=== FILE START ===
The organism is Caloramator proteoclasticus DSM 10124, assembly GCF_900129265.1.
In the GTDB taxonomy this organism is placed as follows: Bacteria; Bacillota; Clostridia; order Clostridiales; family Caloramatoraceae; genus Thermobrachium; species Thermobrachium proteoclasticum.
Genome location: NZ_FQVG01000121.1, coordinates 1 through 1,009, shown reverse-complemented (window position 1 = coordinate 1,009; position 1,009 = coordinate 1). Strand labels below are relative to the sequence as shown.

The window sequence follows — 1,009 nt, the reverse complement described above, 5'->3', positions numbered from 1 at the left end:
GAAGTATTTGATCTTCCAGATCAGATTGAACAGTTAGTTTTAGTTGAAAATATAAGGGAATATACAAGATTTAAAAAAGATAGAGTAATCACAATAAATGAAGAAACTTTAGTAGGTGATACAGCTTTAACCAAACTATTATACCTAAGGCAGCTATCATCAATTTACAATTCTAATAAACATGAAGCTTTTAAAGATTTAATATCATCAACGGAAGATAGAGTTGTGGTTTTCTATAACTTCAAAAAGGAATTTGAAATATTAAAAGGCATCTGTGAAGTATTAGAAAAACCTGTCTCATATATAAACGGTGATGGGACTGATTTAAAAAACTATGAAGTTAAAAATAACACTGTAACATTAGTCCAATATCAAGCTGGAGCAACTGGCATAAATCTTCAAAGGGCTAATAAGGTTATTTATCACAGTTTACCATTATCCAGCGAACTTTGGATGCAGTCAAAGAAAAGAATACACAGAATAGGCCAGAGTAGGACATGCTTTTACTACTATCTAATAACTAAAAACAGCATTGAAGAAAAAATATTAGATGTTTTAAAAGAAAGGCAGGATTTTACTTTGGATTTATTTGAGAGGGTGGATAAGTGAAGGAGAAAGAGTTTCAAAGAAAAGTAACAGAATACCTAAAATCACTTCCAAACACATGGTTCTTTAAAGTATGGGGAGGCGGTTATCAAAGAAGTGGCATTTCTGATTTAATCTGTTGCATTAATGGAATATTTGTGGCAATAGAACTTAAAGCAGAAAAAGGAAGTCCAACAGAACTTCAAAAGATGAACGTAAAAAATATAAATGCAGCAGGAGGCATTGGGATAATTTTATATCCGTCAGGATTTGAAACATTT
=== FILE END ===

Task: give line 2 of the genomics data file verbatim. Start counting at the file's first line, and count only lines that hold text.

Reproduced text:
In the GTDB taxonomy this organism is placed as follows: Bacteria; Bacillota; Clostridia; order Clostridiales; family Caloramatoraceae; genus Thermobrachium; species Thermobrachium proteoclasticum.